The History and Cultural Expressions of Belize
In a way, the history of Belize is widely different from that of the rest of Latin American countries.
This small country was never conquered by the Spanish—it was first a refuge for pirates and then became part of the British Empire.
This situation alone makes Belize a unique case in the continent, and one of the most enigmatic countries in the Americas.
Keep reading to learn about the rich history of Belize, its location, cultural expressions, and reasons to visit. I will also cover all you need to know before traveling to this beautiful country.
A Brief History of Belize
The territory of today’s Belize was first inhabited by the great Maya civilization, which endured for approximately 1,000 years. By the time the first Europeans arrived, these lands were occupied by different Indian tribes.
This situation made Belize an ideal pirate hideout. Pirates would make the most of Belize’s strategic location, south to the Spanish territory of Nueva España (today’s Mexico), and attack Spanish ships filled with the silver and gold from the Aztecs and other Mesoamerican peoples.
The British Crown was so pleased by the services of these pirates weakening Spain—one of their major rivals—that by 1862, the British recognized Honduras as part of the British Commonwealth.
Over a hundred years later and arriving late to most decolonization efforts, Belize finally achieved its independence in 1981.
Where Is Belize Located?
Belize is a Central American country located south of Mexico and east of Guatemala. You can see in this Belize map how its eastern shoreline is washed by the warm waters of the Caribbean Sea.
Modern Belize has an area of 22,970 sq km and a population of 419,199. This means that Belize has the lowest population density in all of Central America.
The flag of Belize has its National Coat of Arms at the center, with a royal blue background and red horizontal stripes on top and bottom. The coat of arms represents Belize’s logging industry and includes the national motto: Sub Umbra Floreo (Under the Shade I Flourish).
The capital city of Belize is Belmopan, although Belize City is its largest city.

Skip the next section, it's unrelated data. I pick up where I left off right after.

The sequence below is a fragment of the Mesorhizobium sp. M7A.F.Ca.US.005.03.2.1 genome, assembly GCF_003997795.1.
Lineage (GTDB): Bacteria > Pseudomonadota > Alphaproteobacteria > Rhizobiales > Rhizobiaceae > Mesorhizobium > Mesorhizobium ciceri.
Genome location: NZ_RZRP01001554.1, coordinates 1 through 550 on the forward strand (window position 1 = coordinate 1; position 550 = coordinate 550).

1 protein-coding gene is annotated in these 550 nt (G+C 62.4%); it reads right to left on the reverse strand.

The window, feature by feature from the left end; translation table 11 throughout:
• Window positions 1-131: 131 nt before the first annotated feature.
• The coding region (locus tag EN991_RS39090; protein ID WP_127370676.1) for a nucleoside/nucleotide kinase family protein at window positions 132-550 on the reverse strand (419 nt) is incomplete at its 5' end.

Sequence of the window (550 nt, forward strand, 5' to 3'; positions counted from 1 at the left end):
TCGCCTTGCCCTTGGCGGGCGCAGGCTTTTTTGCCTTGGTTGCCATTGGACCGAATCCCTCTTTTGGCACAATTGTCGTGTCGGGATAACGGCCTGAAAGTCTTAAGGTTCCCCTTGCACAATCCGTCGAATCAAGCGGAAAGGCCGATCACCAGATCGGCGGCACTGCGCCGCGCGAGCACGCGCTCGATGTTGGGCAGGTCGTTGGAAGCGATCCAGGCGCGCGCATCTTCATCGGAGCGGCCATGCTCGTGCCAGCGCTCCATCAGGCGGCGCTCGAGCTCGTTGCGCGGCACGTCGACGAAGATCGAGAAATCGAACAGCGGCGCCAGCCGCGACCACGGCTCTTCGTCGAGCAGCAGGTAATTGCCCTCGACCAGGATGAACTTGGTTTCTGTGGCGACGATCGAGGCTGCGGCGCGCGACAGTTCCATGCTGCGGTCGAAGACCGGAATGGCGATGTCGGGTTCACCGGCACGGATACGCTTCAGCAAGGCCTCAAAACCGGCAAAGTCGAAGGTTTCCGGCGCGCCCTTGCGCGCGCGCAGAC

Belize Culture 101
Although small, Belize has a unique history and a fascinating culture that differentiates it from the rest of Latin America.
Let’s learn a little bit about it!
English is Belize’s official language, making it the only Central American country that doesn’t have Spanish as its main language. However, Kriol or ‘Creole’ is widely spoken throughout the country and you can also hear some Spanish, Mayan languages, German, Chinese, and Garífuna.
Belize is a Christian country with a majority of Catholics, followed in different percentages by Protestants, Pentecostals, Adventists, Anglicans, Mennonites, and other Christian faiths.
Around a 10% of the population practices other religions including Islam, Buddhism, Bahá’i, Rastafarianism, Judaism, as well as Mayan and Garifuna religious traditions.
Belize is a true melting pot of different cultures that have mixed along the centuries. This has produced a fascinating effect on its cuisine.
As in most of the region, corn plays a central role in Belizean gastronomy. However, the long tradition of Chinese heritage in the country means that noodles, rice, and other traditional Chinese ingredients are also a mainstay of Belizean cuisine.
Finally, the Mayan and Garifuna cultures added distinctive touches like chocolate by the Mayan and many seafood dishes by the Garifuna, into the delicious gastronomy of this extraordinary country.
The Costa Maya Festival is Belize’s largest and most famous festival. It’s a celebration of Belize’s culture, but also a multilingual effort to embrace the whole Mayan world. It’s definitely worth a visit.
A series of food festivals are also attractive options to visit the country and get a taste of the exquisite Belizean cuisine, including the Belize Chocolate Festival, the Mango Fest, and the Lobster Festival.
Places to Visit and Things To Do in Belize
The location of Belize at the heart of the Central American Caribbean coast makes it an outstanding tropical destination with stunningly beautiful beaches that have nothing to envy from those in Mexico’s Riviera Maya or in the famous islands of Jamaica, and the Dominican Republic.
Let’s discover some of the best places to visit and things to do in Belize!
1. Ambergris Caye